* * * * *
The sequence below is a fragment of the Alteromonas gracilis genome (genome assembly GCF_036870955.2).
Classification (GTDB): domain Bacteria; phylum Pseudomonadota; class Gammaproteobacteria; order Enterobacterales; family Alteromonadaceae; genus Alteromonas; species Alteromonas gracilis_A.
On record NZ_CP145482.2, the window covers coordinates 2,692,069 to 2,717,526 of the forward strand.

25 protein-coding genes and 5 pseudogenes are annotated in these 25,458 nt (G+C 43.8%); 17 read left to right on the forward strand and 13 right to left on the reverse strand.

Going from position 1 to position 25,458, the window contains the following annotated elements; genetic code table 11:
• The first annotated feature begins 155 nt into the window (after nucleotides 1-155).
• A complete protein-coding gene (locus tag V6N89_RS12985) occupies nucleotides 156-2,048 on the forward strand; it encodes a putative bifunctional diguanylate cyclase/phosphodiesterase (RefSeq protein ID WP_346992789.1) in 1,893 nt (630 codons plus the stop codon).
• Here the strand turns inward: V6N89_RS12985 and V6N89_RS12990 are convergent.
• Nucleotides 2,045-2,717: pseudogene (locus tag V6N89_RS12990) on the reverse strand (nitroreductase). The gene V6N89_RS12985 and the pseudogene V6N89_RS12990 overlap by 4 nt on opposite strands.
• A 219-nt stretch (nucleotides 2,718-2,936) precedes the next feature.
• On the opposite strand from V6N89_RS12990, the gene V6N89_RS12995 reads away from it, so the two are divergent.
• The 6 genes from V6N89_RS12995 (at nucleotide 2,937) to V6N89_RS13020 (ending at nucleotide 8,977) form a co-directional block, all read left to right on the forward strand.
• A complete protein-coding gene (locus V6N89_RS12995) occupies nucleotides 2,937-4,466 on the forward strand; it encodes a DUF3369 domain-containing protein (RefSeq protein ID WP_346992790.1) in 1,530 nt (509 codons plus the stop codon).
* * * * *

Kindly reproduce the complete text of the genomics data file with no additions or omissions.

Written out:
The sequence below is a fragment of the Alteromonas gracilis genome (genome assembly GCF_036870955.2).
Classification (GTDB): domain Bacteria; phylum Pseudomonadota; class Gammaproteobacteria; order Enterobacterales; family Alteromonadaceae; genus Alteromonas; species Alteromonas gracilis_A.
On record NZ_CP145482.2, the window covers coordinates 2,692,069 to 2,717,526 of the forward strand.

25 protein-coding genes and 5 pseudogenes are annotated in these 25,458 nt (G+C 43.8%); 17 read left to right on the forward strand and 13 right to left on the reverse strand.

Going from position 1 to position 25,458, the window contains the following annotated elements; genetic code table 11:
• The first annotated feature begins 155 nt into the window (after nucleotides 1-155).
• A complete protein-coding gene (locus tag V6N89_RS12985) occupies nucleotides 156-2,048 on the forward strand; it encodes a putative bifunctional diguanylate cyclase/phosphodiesterase (RefSeq protein ID WP_346992789.1) in 1,893 nt (630 codons plus the stop codon).
• Here the strand turns inward: V6N89_RS12985 and V6N89_RS12990 are convergent.
• Nucleotides 2,045-2,717: pseudogene (locus tag V6N89_RS12990) on the reverse strand (nitroreductase). The gene V6N89_RS12985 and the pseudogene V6N89_RS12990 overlap by 4 nt on opposite strands.
• A 219-nt stretch (nucleotides 2,718-2,936) precedes the next feature.
• On the opposite strand from V6N89_RS12990, the gene V6N89_RS12995 reads away from it, so the two are divergent.
• The 6 genes from V6N89_RS12995 (at nucleotide 2,937) to V6N89_RS13020 (ending at nucleotide 8,977) form a co-directional block, all read left to right on the forward strand.
• A complete protein-coding gene (locus V6N89_RS12995) occupies nucleotides 2,937-4,466 on the forward strand; it encodes a DUF3369 domain-containing protein (RefSeq protein ID WP_346992790.1) in 1,530 nt (509 codons plus the stop codon).